We crossed the Atlantic to visit Artie Rollins at his New York City Parks Department’s 30,000 square foot rooftop on Randall’s Island.
An unusual assignment. And an unglamorous location. Even the taxi driver we flagged down in Harlem after the M35 bus we were on broke down had no idea where it was. Or did, but didn’t like the idea of going there. But we were on a mission.
At the Moulin d’Olivery, the Brenez-Candille family have built up an impressive honey business over 30 years. Patrick and Isabelle Candille currently run 1200 hives, producing between 25,000-30,000 tonnes of honey annually, most of which is sold to bulk buyers. But that still leaves some 30,000 jars to be hand-labelled every year for sale to retail customers. Brava Isabelle!
We were sad not to be able to attend last weekend’s London Honey Show, but delighted that Bermondsey Street Honey rang the bell in both honey categories in which it was entered : 3rd Best Rooftop Honey & 3rd Best Public Tasting Honey.
It is rare for me to receive an invitation to a Palace. As a beekeeper, I usually visit my queens uninvited. But I was flattered when John Chapple suggested that I might like to stand in for him at a Parliamentary away day at Lambeth Palace. John is simply the best beekeeper I know. So to be invited to open his hives and inspect them with a group of absolute novices was a feather in my cap.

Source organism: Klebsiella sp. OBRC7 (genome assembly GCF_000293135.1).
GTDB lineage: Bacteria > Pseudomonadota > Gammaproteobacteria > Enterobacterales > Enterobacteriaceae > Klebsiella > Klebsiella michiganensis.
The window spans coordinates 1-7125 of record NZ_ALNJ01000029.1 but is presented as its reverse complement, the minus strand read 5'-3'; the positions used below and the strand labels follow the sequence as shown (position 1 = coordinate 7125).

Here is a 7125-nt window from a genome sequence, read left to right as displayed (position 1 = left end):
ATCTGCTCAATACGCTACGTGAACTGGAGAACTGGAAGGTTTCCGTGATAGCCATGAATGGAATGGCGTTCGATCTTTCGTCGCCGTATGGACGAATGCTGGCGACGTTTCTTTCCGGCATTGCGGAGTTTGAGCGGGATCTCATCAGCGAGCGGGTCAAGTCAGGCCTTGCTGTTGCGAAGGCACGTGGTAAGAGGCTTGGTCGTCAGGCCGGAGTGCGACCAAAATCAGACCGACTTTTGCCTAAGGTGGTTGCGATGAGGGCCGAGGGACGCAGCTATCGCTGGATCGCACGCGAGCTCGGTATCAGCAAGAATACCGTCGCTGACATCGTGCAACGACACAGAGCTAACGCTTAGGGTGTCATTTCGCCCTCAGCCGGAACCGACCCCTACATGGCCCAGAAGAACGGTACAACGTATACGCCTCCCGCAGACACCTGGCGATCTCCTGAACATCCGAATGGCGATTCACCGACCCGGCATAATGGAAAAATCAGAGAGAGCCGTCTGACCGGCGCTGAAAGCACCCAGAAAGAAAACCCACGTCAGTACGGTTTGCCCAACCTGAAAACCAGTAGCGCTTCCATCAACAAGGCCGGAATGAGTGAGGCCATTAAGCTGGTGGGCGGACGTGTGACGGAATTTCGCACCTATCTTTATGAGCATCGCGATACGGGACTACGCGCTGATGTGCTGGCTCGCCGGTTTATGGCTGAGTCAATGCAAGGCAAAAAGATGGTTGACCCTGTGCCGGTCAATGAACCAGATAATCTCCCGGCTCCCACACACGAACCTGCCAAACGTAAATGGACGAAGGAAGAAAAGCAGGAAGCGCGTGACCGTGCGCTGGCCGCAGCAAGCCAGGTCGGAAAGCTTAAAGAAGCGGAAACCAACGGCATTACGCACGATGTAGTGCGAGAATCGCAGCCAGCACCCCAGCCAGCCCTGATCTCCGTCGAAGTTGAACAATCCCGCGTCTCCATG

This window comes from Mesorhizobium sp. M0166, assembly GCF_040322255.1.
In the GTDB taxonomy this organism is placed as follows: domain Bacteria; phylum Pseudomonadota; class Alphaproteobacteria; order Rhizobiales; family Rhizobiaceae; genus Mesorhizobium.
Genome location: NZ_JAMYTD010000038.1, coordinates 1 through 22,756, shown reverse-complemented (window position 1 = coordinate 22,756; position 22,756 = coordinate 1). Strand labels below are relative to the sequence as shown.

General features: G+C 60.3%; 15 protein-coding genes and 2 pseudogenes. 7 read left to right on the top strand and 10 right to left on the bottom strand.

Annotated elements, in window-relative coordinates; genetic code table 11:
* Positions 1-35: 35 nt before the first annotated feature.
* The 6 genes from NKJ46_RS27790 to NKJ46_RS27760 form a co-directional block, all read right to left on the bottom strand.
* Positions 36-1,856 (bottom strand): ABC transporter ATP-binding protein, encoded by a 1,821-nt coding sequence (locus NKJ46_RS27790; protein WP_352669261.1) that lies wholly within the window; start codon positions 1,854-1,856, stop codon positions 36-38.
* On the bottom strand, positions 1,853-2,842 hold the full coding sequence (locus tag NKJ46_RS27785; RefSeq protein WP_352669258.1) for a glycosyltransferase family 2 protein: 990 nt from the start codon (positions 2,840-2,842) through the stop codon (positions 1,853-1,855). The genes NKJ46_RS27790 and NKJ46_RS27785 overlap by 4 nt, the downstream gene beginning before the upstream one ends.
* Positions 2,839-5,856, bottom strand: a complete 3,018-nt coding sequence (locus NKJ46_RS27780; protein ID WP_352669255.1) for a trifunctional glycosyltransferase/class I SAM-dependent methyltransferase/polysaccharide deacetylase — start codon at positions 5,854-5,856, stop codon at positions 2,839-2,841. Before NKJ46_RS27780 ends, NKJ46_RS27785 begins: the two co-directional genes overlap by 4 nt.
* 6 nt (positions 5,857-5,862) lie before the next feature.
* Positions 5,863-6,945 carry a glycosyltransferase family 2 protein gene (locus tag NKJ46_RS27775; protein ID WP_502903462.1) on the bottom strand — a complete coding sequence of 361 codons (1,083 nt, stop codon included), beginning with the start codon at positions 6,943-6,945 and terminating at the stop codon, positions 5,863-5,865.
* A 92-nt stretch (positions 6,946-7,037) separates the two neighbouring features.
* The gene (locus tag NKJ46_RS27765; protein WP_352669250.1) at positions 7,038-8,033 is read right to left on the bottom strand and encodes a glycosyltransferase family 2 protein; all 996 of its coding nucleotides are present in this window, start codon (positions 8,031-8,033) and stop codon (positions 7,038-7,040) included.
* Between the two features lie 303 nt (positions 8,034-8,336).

As a Londoner, born, bred and beehived, the Evening Standard has always been a bit of a fixture in my life. “Eeny Stannit” was the chorus from one news-stand, duetting with “Noos, Noos” as vendors of the now-defunct Evening News counter-called. Redolent. Continue reading “Evening Standard : Made In London”
Premise: We are fervent advocates of science-led discovery of the wonders of the bees’ existence. We also feel that the availability of sustainable sources of forage is the primary consideration in maintaining healthy and productive apiaries. That is why we organise local pollinator-friendly plantings, have developed our proprietary Apis Forage Index to measure available forage in a specific location and now participate in programmes to further academic studies of apis mellifera. We get involved.
Maurice Polydore Marie Bernard Maeterlinck wrote “The Life of the Bee” in 1901. He was a Belgian playwright, poet, and essayist who was Flemish, but wrote in French. This beautiful, leather-bound edition of “The Life of the Bee”, was translated into English in 1929 by Alfred Sutro (to whom the author dedicated this work).